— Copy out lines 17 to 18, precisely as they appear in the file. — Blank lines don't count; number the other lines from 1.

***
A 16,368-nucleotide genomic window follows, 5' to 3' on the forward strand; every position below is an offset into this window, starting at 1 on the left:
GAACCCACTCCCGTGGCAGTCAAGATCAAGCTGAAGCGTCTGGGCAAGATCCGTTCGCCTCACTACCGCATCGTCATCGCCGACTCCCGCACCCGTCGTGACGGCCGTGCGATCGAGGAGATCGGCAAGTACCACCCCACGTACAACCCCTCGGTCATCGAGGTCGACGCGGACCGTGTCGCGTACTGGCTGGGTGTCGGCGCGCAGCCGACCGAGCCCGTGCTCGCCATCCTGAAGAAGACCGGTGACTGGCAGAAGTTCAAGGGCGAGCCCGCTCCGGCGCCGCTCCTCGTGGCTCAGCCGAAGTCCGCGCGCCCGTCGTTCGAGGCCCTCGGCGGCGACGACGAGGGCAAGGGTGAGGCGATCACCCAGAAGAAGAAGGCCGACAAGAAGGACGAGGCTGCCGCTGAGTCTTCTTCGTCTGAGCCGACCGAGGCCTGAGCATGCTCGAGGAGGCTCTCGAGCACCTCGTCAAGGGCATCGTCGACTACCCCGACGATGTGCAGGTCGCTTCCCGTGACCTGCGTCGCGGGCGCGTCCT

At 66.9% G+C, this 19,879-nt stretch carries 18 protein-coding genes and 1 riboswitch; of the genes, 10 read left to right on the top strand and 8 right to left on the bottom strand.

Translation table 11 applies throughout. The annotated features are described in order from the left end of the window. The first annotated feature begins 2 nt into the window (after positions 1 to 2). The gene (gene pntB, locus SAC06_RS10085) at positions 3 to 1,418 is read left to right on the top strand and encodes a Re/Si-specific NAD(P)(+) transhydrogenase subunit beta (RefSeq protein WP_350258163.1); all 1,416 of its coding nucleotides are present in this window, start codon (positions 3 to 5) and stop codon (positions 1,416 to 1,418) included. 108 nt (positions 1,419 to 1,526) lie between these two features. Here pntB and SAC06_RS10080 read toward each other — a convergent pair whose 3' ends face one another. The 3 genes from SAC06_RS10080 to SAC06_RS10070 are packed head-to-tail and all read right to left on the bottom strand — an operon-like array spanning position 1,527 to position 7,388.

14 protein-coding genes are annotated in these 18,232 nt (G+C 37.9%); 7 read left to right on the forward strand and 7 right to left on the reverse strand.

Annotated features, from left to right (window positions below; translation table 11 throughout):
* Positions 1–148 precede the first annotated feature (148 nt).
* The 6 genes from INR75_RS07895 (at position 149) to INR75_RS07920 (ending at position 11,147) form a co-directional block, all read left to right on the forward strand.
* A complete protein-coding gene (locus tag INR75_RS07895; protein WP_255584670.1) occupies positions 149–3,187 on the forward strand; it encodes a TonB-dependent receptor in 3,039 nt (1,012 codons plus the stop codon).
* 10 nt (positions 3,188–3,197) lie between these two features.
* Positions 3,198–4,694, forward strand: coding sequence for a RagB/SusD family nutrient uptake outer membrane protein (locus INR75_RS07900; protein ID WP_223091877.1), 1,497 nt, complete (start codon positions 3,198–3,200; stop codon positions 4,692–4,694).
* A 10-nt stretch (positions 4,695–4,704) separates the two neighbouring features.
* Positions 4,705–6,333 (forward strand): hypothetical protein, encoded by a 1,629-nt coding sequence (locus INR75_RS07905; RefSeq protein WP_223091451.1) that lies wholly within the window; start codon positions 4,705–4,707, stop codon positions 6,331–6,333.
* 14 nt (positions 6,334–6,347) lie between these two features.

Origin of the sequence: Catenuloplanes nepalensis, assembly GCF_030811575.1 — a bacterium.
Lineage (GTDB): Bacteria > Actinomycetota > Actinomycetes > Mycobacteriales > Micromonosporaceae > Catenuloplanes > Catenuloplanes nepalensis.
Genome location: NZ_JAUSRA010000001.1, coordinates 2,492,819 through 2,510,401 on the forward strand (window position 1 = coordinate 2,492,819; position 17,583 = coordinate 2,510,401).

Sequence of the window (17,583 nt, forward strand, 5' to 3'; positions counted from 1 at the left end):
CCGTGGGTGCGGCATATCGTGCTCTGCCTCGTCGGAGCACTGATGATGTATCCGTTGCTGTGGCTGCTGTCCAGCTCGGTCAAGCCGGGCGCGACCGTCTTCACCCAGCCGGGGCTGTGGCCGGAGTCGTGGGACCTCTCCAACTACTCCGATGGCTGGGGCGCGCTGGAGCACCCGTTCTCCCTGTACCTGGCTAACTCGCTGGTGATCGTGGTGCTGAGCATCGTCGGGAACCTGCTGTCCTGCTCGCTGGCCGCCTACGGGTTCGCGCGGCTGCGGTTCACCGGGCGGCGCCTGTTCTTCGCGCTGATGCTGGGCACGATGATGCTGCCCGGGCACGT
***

Genome location: NZ_JAUSRA010000001.1, coordinates 2,492,819 through 2,510,401 on the forward strand (window position 1 = coordinate 2,492,819; position 17,583 = coordinate 2,510,401).

Sequence of the window (17,583 nt, forward strand, 5' to 3'; positions counted from 1 at the left end):